Untrained urged to use chest compressions, not full CPR

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Three doctors treat a man on stretcher
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An estimated 30,000 people each year in the UK have cardiac arrests in public

Experts are warning members of the public against giving mouth-to-mouth resuscitation unless they have been fully trained.

New guidelines say that those lacking the necessary skills should perform chest compressions only.

This offers the best chance of saving a life when helping in a crisis, the guidelines say.

But if a bystander is fully trained, then full CPR with the "kiss of life" remains the best option.

Cardio-Pulmonary Resuscitation (CPR) involves chest compressions and "rescue" breaths, with the aim of restarting the heart.

Medical charities urge people to learn full CPR and first aid.

But the 2010 Resuscitation Guidelines say untrained members of the public should attempt no more than chest compressions if they find themselves confronted by an emergency.

The first action should be dialling 999, followed by compression-only CPR or full CPR if a person is trained, the guidelines say.

Meng Aw-Yong, medical adviser at St John Ambulance, said: "Every year thousands of people die of cardiac arrest when first aid could have helped them live.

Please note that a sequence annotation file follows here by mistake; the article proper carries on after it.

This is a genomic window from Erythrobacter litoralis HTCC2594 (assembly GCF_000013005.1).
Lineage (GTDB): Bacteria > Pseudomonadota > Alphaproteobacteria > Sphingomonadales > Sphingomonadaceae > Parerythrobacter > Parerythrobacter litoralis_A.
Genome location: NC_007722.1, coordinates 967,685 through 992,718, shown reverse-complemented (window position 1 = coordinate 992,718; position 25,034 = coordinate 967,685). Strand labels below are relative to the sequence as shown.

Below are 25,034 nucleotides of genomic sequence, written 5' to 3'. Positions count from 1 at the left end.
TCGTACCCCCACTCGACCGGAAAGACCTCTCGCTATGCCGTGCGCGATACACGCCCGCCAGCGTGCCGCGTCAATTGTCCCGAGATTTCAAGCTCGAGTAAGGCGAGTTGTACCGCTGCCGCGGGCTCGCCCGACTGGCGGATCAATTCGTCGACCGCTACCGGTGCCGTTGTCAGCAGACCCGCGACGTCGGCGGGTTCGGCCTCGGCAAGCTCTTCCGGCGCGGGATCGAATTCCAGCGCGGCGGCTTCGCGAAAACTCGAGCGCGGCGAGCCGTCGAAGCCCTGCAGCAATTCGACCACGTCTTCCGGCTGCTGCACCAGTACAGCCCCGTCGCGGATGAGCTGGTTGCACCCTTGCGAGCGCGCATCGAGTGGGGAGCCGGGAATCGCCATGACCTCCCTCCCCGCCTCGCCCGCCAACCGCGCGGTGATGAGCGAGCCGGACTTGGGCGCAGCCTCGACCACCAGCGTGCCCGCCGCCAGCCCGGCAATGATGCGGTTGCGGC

"These changes are effectively saying that people who are untrained should have a go at doing chest compressions because something is better than nothing and they could be buying time for someone who desperately needs it."

Experts found that many people were reluctant to give mouth-to-mouth resuscitation.

Some were unwilling to "kiss" a stranger, while others were concerned about getting the technique wrong.

According to the document, every opportunity should be taken to give compression-only CPR because "any CPR is better than no CPR".

Jasmeet Soar, chair of Resuscitation Council (UK), said: "Most cardiac arrests happen outside hospital, so it is vital that as many people as possible can do CPR."

Chest compressions should be carried out at a depth of 5cm to 6cm, at a rate of 100 to 120 compressions per minute.

This differs to previous guidelines, which recommended more shallow compressions and a rate of 100 per minute.

An estimated 30,000 people each year in the UK suffer cardiac arrests in public.

But fewer than one in 10 survive - and only around a third receive CPR from a bystander.

Studies have shown that a bystander performing CPR can double the chances of the victim living.

US research published last week warned against giving mouth to mouth, saying it interrupts time that is better spent on chest compressions.

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